[1] Title and abstract

Item 1a:

Identification as a randomised trial in the title

Item 1b:

Structured summary of trial design, methods, results, and conclusions

[2] Introduction

Item 2a:

Scientific background and explanation of rationale

Item 2b:

Specific objectives or hypotheses

[3-12] Methods

3. Trial design

Item 3a:

Description of trial design (such as parallel, factorial) including allocation ratio

Item 3b:

Important changes to methods after trial commencement (such as eligibility criteria), with reasons

4. Participants

Item 4a:

Eligibility criteria for participants

Item 4b:

Settings and locations where the data were collected

5. Interventions

Item 5:

The interventions for each group with sufficient details to allow replication, including how and when they were actually administered

6. Outcomes

Item 6a:

Completely defined pre-specified primary and secondary outcome measures, including how and when they were assessed

Item 6b:

Any changes to trial outcomes after the trial commenced, with reasons

7. Sample size

Item 7a:

How sample size was determined

Item 7b:

When applicable, explanation of any interim analyses and stopping guidelines

8. Randomisation: sequence generation

Item 8a:

Method used to generate the random allocation sequence

Item 8b:

Type of randomisation; details of any restriction (such as blocking and block size)

9. Allocation concealment mechanism

Item 9:

Mechanism used to implement the random allocation sequence (such as sequentially numbered containers), describing any steps taken to conceal the sequence until interventions were assigned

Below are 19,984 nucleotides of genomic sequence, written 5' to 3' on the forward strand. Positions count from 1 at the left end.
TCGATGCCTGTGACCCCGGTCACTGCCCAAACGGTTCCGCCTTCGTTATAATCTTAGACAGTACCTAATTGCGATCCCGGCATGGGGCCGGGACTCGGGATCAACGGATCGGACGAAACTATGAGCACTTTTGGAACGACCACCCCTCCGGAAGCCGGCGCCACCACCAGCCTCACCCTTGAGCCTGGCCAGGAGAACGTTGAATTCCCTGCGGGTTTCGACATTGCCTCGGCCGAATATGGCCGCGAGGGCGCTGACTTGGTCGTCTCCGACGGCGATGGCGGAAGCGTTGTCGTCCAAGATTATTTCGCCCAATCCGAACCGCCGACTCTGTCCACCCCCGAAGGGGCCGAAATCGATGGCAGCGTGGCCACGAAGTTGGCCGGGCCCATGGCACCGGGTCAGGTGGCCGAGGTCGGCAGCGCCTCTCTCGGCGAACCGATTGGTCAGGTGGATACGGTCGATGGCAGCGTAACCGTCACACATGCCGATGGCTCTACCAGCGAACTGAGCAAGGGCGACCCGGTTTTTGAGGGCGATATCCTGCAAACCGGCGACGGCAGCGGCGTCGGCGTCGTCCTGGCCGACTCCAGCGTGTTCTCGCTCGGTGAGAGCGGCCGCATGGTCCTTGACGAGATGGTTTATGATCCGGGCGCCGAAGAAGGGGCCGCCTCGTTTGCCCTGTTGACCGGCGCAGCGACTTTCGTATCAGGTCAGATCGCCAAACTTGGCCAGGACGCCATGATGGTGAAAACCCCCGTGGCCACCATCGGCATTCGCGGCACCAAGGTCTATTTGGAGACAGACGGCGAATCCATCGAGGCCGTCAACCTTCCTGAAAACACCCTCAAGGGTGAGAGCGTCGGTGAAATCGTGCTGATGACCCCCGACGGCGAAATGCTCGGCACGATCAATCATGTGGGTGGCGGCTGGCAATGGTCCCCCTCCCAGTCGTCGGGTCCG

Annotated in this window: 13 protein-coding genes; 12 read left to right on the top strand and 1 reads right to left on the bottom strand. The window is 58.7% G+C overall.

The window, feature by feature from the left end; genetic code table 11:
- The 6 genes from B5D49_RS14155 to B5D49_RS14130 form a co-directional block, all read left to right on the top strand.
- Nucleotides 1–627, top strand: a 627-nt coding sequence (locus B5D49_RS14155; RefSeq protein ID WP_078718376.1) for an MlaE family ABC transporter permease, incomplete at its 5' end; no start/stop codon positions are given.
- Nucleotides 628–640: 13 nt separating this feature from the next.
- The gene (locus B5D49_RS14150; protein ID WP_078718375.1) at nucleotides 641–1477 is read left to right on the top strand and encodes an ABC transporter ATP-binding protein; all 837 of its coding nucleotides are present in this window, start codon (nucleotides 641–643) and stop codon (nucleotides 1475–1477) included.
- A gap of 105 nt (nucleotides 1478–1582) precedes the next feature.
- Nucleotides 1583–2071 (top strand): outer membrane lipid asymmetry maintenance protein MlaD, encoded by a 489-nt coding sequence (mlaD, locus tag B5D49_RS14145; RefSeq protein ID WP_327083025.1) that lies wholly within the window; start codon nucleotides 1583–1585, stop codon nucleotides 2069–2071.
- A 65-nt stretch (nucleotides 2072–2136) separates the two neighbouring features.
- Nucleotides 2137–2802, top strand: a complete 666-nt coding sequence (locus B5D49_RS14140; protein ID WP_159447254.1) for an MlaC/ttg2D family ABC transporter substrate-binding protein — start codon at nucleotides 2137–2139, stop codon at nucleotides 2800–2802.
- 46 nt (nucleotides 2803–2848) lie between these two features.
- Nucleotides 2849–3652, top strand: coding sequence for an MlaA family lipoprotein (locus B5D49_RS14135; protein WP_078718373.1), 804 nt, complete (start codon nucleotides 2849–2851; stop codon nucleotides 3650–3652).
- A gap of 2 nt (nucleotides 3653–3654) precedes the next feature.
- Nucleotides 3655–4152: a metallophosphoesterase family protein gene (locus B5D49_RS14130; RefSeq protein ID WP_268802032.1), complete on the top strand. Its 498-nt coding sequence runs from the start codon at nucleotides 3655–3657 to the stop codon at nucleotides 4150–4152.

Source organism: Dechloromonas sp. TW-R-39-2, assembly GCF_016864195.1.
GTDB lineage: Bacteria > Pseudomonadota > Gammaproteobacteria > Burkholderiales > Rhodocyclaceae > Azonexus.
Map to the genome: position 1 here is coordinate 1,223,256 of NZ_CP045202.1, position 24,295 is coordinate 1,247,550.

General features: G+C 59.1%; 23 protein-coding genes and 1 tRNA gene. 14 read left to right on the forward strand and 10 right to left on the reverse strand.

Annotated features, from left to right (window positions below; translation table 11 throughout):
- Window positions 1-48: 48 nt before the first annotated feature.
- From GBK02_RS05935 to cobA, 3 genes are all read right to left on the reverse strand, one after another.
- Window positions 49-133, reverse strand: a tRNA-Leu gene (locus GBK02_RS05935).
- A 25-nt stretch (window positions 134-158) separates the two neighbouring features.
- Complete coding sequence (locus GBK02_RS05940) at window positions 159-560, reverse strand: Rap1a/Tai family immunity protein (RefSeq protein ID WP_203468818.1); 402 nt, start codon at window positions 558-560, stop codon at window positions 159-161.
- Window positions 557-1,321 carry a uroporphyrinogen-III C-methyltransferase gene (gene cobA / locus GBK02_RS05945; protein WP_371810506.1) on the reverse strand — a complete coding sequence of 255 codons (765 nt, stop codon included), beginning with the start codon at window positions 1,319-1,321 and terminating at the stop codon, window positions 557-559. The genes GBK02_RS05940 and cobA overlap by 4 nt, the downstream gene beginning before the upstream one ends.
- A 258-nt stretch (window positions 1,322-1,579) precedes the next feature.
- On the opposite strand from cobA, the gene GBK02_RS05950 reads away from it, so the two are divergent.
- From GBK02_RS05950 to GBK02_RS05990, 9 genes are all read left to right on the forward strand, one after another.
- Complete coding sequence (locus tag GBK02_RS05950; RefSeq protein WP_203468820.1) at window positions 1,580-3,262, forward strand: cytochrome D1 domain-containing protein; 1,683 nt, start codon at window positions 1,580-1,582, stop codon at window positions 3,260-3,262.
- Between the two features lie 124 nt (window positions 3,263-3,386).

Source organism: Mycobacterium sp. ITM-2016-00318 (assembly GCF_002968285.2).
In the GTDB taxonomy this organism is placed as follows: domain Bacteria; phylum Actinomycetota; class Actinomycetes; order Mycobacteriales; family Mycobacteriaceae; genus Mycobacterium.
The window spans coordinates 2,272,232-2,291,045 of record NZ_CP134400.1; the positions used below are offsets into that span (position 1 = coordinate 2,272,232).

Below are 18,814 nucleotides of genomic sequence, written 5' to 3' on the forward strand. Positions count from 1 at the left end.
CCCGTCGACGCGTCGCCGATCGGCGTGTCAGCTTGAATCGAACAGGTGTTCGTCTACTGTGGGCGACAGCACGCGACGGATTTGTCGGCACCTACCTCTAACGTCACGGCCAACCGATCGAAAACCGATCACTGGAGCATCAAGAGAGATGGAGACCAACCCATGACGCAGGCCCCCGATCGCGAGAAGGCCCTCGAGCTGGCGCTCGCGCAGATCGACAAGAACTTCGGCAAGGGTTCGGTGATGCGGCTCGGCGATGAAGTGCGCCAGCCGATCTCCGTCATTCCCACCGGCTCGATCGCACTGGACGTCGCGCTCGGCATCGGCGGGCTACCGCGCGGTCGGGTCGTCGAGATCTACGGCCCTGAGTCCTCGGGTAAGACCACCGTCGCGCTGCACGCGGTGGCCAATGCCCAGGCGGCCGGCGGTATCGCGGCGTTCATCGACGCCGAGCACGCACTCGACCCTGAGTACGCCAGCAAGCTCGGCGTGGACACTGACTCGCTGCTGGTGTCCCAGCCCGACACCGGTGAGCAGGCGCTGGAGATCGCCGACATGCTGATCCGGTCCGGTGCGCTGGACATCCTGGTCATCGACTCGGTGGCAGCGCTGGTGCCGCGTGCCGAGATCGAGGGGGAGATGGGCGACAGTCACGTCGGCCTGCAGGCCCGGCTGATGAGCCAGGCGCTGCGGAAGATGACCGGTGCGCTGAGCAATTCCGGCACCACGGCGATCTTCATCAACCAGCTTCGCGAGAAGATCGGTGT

10. Implementation

Item 10:

Who generated the random allocation sequence, who enrolled participants, and who assigned participants to interventions

11. Blinding

Item 11a:

If done, who was blinded after assignment to interventions (for example, participants, care providers, those assessing outcomes) and how

Item 11b:

If relevant, description of the similarity of interventions

12. Statistical methods

Item 12a:

Statistical methods used to compare groups for primary and secondary outcomes

Item 12b:

Methods for additional analyses, such as subgroup analyses and adjusted analyses

[13-19] Results

13. Participant flow

Item 13a:

For each group, the numbers of participants who were randomly assigned, received intended treatment, and were analysed for the primary outcome

Item 13b:

For each group, losses and exclusions after randomisation, together with reasons

14. Recruitment

Item 14a:

Dates defining the periods of recruitment and follow-up

Item 14b:

Why the trial ended or was stopped

15. Baseline data

Item 15:

A table showing baseline demographic and clinical characteristics for each group

16. Numbers analysed

Item 16:

For each group, number of participants (denominator) included in each analysis and whether the analysis was by original assigned groups

17. Outcomes and estimation

Item 17a:

For each primary and secondary outcome, results for each group, and the estimated effect size and its precision (such as 95% confidence interval)

Item 17b:

For binary outcomes, presentation of both absolute and relative effect sizes is recommended

18. Ancillary analyses

Item 18:

Results of any other analyses performed, including subgroup analyses and adjusted analyses, distinguishing pre-specified from exploratory

19. Harms

Item 19:

All important harms or unintended effects in each group

[20-22] Discussion

20. Limitations

Item 20:

Trial limitations, addressing sources of potential bias, imprecision, and, if relevant, multiplicity of analyses

21. Generalisability

Item 21:

Generalisability (external validity, applicability) of the trial findings

22. Interpretation

Item 22:

Interpretation consistent with results, balancing benefits and harms, and considering other relevant evidenced

[23-25] Other information

23. Registration

Item 23:

Registration number and name of trial registry

24. Protocol

Item 24:

Where the full trial protocol can be accessed, if available

25. Funding

Item 25:

Sources of funding and other support (such as supply of drugs), role of funders


When referring to the CONSORT-AI guidelines, please cite one of the following articles:

Nature Medicine

The Lancet Digital Health